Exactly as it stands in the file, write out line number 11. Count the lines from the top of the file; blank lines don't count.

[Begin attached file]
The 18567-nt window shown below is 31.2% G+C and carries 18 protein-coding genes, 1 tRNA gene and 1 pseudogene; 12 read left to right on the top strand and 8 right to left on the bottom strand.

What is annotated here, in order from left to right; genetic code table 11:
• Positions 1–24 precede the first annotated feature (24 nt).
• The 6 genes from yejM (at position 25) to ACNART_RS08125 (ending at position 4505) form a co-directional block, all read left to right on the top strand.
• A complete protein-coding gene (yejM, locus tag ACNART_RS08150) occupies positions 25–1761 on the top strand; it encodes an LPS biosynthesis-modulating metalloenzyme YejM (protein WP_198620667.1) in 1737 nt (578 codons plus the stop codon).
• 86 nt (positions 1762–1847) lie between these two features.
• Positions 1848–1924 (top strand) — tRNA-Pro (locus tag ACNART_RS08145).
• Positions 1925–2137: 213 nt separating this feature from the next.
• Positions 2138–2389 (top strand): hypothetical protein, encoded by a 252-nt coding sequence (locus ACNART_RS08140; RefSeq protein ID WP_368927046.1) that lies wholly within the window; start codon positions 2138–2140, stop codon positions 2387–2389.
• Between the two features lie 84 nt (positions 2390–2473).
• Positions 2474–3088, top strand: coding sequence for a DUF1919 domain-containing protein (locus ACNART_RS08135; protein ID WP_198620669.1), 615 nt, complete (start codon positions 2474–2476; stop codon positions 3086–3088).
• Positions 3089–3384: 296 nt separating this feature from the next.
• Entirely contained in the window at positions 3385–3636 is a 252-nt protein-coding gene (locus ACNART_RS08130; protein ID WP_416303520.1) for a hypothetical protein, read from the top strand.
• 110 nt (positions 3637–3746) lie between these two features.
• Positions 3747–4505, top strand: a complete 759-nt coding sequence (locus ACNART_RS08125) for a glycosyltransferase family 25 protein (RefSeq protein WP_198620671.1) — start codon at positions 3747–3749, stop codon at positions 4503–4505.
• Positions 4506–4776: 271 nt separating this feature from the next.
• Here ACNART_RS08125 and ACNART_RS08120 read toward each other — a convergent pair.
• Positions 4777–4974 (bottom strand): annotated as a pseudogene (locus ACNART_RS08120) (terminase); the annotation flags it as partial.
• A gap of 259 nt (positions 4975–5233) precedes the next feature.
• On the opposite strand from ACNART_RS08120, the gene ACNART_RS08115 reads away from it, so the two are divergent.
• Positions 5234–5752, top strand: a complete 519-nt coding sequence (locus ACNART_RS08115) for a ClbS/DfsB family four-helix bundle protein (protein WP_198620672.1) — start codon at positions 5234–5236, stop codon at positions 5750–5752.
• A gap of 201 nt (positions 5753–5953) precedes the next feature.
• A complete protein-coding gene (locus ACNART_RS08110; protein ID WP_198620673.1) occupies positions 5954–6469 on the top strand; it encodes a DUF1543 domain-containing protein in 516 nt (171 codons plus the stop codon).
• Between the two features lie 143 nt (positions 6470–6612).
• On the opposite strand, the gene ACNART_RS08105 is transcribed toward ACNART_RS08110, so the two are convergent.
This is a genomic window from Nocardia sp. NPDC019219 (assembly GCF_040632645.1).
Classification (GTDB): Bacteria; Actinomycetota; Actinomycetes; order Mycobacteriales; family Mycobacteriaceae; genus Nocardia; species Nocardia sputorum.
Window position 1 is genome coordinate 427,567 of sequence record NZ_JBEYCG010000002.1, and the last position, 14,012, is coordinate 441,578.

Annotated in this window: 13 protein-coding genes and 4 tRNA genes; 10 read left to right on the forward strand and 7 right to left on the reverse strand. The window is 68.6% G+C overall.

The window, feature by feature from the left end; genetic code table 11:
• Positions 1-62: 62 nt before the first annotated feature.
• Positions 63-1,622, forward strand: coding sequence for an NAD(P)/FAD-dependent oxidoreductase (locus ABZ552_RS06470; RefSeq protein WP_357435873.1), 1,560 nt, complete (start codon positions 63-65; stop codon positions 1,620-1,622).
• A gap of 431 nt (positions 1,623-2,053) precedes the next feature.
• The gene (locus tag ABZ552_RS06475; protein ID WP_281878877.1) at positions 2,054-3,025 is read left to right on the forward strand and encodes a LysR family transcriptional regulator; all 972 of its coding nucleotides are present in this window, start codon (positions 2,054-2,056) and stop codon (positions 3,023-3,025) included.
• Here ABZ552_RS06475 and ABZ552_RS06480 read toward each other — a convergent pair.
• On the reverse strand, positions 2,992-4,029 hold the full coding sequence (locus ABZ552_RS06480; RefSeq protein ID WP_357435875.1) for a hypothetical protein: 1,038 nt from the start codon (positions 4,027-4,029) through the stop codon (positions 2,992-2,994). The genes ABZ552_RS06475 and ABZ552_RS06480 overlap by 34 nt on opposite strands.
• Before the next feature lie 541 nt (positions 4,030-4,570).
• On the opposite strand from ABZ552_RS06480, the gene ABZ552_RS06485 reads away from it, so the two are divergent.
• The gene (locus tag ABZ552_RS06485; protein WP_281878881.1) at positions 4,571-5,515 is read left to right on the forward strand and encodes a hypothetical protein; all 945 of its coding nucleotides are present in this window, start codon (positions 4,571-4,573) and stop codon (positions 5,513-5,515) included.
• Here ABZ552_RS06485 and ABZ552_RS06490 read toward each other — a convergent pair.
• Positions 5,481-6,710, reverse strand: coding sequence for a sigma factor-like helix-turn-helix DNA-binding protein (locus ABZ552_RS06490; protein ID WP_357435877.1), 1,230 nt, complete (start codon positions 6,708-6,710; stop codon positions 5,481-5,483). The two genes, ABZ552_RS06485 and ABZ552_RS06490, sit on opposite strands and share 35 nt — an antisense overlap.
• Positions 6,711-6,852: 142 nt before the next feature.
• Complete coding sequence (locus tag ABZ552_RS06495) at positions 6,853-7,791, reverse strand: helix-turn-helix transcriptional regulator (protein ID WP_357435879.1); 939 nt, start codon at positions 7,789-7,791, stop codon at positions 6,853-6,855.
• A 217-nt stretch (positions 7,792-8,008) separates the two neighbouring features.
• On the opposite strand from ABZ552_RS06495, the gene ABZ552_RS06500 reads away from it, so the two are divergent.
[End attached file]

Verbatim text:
• Positions 2474–3088, top strand: coding sequence for a DUF1919 domain-containing protein (locus ACNART_RS08135; protein ID WP_198620669.1), 615 nt, complete (start codon positions 2474–2476; stop codon positions 3086–3088).